With a week to go before the Nov. 3 election, more than 50% of registered Alexandria voters have cast their ballots.
At the close of business on October 26, the Alexandria Office of Voter Registrations and Elections reported 24,739 absentee ballots by mail and 27,150 in-person absentee ballots cast — totaling at 51,889 votes out of 103,000 registered voters in the city.
“In the 2016 election, we had a total of just over 20,000 voters vote in-person absentee, and by mail absentee,” Angie Maniglia Turner, the city’s general registrar and director of elections, told ALXnow. “We have not been working remotely, so it’s just been a lot of social distancing. The city’s been very supportive in making sure we have lots of space to get that social distancing to protect all our volunteers and staff.”
On the ballot for Nov. 3 is the race for president and vice president, a U.S. Senate and Congressional seat and two proposed Constitutional Amendments.
The city recently added three voting locations for in-person absentee voting, and the deadline to vote in-person absentee is 5 p.m. on October 31.
What To Expect On Election Day
Voters on November 3 should expect to find foot markers to encourage social distancing inside and outside polling precincts. Other changes include:
- Polling officers will be separated from voters by plexiglass, and will not touch any identification
- Voters will be required to wear face masks, and the Alexandria Medical Reserve Corps will be on-hand to make sure masks are worn properly. They will also have free masks
- Voters who can’t go into a polling precinct can vote curbside
- Ballots will be placed in one-time use manila folders
Door Knocking, Campaign Literature And Politics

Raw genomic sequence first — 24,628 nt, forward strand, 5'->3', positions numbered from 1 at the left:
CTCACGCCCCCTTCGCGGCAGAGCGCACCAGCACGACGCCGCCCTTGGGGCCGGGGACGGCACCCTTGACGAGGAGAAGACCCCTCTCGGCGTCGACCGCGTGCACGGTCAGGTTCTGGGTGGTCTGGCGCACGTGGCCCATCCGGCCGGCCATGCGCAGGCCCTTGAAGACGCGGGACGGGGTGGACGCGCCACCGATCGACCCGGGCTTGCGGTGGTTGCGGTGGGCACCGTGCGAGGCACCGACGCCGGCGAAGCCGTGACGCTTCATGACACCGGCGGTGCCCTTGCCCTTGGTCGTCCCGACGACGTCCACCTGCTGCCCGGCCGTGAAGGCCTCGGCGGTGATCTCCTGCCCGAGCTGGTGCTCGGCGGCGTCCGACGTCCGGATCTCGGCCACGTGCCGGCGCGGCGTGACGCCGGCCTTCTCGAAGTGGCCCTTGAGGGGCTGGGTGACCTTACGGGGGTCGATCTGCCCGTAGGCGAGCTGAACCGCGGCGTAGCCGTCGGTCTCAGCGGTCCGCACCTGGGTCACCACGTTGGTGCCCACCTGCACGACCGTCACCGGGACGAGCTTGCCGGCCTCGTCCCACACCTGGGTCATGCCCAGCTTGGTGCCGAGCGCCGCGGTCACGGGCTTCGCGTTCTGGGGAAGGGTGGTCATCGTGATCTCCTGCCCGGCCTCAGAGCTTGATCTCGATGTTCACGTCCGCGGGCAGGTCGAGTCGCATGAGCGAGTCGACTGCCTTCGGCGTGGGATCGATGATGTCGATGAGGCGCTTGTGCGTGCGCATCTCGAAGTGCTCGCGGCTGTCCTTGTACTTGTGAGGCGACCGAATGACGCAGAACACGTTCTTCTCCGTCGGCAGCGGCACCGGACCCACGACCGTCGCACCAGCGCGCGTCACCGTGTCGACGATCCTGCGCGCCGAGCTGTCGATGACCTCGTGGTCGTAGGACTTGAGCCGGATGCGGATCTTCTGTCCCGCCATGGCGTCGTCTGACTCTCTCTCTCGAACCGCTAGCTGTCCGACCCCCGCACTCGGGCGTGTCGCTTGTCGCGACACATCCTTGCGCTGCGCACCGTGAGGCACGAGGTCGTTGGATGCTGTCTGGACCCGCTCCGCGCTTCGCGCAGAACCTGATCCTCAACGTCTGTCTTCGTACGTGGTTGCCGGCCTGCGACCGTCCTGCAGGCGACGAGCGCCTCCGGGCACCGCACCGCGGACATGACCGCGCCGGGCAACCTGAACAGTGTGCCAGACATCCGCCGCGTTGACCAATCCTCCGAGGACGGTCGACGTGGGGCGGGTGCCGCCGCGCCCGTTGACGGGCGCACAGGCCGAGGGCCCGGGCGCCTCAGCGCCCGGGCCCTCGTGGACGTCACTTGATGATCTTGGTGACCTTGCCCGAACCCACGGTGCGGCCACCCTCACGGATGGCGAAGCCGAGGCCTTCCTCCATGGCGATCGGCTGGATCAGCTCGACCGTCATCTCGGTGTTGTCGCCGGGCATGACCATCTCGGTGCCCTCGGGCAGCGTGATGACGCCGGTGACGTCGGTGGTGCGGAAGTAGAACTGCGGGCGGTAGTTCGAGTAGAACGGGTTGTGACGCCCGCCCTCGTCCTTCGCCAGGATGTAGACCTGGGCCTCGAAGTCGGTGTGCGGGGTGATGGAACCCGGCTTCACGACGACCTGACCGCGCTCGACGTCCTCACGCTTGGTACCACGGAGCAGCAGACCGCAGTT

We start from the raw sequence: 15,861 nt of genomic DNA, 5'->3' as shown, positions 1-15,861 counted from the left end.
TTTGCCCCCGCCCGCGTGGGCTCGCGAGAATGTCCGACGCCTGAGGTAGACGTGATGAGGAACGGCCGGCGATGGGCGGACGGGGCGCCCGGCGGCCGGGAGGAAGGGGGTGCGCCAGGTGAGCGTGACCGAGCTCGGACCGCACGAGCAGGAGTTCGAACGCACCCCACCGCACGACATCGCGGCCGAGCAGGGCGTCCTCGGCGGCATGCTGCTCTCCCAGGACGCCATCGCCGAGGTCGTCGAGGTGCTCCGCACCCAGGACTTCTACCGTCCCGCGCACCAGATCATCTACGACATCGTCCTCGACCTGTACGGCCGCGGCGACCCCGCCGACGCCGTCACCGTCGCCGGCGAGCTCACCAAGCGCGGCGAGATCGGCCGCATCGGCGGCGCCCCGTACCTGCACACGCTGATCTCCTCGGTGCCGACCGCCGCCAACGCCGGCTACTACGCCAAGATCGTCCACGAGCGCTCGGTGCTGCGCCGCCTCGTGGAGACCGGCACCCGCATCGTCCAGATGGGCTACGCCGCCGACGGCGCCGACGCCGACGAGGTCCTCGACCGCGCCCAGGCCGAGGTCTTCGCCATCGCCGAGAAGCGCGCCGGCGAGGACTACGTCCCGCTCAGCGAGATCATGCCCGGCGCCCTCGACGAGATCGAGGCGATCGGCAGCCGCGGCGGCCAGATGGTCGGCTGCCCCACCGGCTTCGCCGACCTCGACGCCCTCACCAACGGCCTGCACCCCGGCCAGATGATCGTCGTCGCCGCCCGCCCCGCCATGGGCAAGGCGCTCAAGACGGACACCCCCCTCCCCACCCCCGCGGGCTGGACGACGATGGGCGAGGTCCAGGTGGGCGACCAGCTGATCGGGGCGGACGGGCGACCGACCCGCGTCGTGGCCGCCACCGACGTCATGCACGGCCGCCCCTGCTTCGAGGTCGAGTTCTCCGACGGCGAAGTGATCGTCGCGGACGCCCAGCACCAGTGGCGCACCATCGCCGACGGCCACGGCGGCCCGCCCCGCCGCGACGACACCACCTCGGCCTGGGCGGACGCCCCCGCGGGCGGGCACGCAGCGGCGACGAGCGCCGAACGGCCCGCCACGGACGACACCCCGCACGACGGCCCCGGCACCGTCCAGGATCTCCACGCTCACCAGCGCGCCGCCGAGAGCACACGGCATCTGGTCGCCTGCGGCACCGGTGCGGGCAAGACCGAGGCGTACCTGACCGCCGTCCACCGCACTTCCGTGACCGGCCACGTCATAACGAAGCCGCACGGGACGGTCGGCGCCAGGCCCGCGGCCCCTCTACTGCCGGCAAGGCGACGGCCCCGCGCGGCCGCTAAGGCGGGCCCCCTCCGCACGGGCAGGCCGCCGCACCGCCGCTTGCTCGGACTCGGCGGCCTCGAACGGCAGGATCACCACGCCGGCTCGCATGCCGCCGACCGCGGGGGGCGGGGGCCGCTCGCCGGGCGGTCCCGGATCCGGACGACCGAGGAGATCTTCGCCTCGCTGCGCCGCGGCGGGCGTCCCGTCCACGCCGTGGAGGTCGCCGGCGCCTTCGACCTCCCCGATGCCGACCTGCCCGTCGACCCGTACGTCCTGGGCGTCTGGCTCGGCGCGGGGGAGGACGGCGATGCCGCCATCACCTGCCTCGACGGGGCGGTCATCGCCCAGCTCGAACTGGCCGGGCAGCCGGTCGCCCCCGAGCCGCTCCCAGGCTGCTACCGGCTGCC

The pandemic changed the game for Alexandria Democrats and Republicans in their outreach efforts. But both groups are still door knocking and dropping literature at homes around the city. There is one major difference, aside from politics, about election night plans: Democrats will have virtual election night watch parties, while Republicans are still planning on the traditional route of watching the returns inside a yet-to-be-chosen Alexandria restaurant.
“COVID kind of turned campaigning on its head,” Clarence Tong, chair of the Alexandria Democratic Committee, told ALXnow. “We adapted to that with voter engagement on the phones, and canvassing, lit drops and mailers… There has never been more voter enthusiasm than this year, and I think a lot of it’s in response to Trump.”
Sean Lenehan, chair of the Alexandria GOP, said that there is a “silent majority” of Republican voters in Alexandria.
“I think a lot of people that are voting and supporting the president are just avoiding political conversations with their neighbors,” Lenehan said. “They want to keep things neighborly, but at the end of the day we’ll see the numbers come through.”
Alexandria has overwhelmingly voted for Democratic candidates for president for decades, including 76% for Hillary Clinton in 2016, and 70% for Barack Obama in 2012. Alexandria has also chosen a Democrat for the 8th Congressional District seat since former U.S. Rep. Jim Moran defeated incumbent Republican Rep. Stanford Parris in 1990.
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